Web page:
One misconception about the climate crisis is that warming will be uniform across the world. Deniers cite cold fronts or blizzards as evidence that warming is exaggerated, or hark back to past heatwaves — such as that experienced by the UK in 1976 when temperatures exceeded 35 degrees C — as proof that the scientists have got it wrong.

Apart from this misleading conflation of weather (daily conditions) and climate (long-term conditions,) this kind of argument misses the complex patchwork of effects that interact to create what gets reported in the headline figures.

Maps can be an invaluable weapon against this misunderstanding. For the first time, the IPCC has released an “interactive atlas” with its latest report, allowing audiences to pan and zoom through the data itself. But if you give the IPCC’s atlas a try, you can see how it’s hard to capture complexity for a specialist audience while retaining simplicity for a global audience.

Most users are unlikely to closely engage with towering datasets named “CMIP5” or “APHRODITE,” or with the mass of code that constitutes the IPCC-WG1 repository on Github. Although it’s a step in the right direction, what is needed are more universally accessible visualizations that are able to show where we’re heading in no uncertain terms.

With that in mind, when I set out to map global warming for a new book entitled “Atlas of the Invisible,” my co-author Oliver Uberti and I chose to combine the most important lessons from the warming stripes with the intricacies of geographical context.

This intriguingly named “Peirce quincuncial” projection, which you can see below, is a type of 2D map that flattens the Earth into a grid of 130 mini maps called tiles. Like all projections, it’s not a perfect representation of the 3D Earth, since some areas are stretched more than others. But it lets us create a series of tiles representing the planet in each year from 1890 to 2019, colored by how and where temperatures deviated from a reliable baseline measured between 1961 and 1990. Blue areas represent temperature anomalies between -2 degrees C and 0 degrees C, while red areas represent anomalies between 0 and 3 degrees C and gray represents insufficient data.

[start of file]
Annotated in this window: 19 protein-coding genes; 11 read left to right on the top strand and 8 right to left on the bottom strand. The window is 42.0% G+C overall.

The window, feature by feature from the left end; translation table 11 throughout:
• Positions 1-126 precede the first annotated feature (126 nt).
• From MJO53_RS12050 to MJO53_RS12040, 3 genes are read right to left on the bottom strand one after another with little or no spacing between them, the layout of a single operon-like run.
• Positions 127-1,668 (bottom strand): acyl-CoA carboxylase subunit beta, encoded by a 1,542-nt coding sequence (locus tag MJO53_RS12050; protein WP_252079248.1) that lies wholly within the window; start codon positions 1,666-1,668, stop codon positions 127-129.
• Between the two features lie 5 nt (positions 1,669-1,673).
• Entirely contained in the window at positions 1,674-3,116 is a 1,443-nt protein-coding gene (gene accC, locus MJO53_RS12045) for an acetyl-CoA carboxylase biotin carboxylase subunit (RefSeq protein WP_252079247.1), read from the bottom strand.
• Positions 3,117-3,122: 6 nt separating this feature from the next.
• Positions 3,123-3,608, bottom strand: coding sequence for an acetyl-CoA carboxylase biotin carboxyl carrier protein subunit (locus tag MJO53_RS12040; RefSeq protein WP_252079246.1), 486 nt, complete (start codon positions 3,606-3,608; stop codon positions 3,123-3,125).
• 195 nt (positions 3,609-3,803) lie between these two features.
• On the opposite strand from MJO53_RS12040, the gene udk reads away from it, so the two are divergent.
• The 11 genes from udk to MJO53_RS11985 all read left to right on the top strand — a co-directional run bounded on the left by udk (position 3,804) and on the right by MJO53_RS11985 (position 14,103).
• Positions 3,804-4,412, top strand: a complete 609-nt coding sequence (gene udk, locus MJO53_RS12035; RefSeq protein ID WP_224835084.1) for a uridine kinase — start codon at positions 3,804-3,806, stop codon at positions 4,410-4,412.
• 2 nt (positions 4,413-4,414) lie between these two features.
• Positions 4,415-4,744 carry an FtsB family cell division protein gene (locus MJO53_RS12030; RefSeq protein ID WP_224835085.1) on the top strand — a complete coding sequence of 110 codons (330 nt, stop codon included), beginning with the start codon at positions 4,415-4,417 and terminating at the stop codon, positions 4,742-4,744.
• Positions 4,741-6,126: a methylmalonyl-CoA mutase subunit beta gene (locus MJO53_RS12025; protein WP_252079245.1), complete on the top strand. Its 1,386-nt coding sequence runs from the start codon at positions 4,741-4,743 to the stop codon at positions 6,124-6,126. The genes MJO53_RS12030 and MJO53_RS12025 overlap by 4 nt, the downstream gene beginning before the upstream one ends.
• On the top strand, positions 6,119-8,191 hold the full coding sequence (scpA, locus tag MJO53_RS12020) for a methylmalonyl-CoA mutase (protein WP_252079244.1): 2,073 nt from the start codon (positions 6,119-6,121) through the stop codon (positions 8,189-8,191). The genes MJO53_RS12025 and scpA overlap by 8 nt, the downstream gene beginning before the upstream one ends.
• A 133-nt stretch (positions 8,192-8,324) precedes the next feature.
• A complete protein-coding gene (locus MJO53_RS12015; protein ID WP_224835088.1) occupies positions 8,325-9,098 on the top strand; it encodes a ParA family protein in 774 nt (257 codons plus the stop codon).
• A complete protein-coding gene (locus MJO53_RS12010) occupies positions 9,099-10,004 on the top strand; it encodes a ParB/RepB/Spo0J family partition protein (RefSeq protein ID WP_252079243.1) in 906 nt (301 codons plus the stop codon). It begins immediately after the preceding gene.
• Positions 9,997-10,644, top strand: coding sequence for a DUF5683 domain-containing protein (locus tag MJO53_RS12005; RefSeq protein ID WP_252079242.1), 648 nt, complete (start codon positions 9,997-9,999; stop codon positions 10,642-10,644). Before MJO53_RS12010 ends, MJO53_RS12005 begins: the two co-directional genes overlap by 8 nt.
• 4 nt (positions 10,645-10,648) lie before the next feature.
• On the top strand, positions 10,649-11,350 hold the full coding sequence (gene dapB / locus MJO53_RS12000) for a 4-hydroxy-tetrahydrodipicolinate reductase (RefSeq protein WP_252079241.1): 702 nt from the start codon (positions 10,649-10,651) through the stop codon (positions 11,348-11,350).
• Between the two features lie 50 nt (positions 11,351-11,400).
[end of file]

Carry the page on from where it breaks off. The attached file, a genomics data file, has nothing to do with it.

Heat Gradient Tile Maps

Peirce quincuncial map, Atlas of the Invisible

“Peirce quincuncial” maps detailing climate change from 1890 to 2019. Image: Courtesy of James Cheshire, “Atlas of the Invisible”

Reading the images from left to right (below) reveals that while heatwaves and cold spells speckle the grid, tiles representing the current century are increasingly filled with warm tones. For example, compare the few pink splotches in 1976 when the UK experienced its famous heatwave to years later in 2006 and 2016, when ruddy hues spanned the globe. In fact, the ten hottest years on record have occurred since 2005.

Heat Gradient Map: Specific Years

Peirce quincuncial map, decades 1976-2016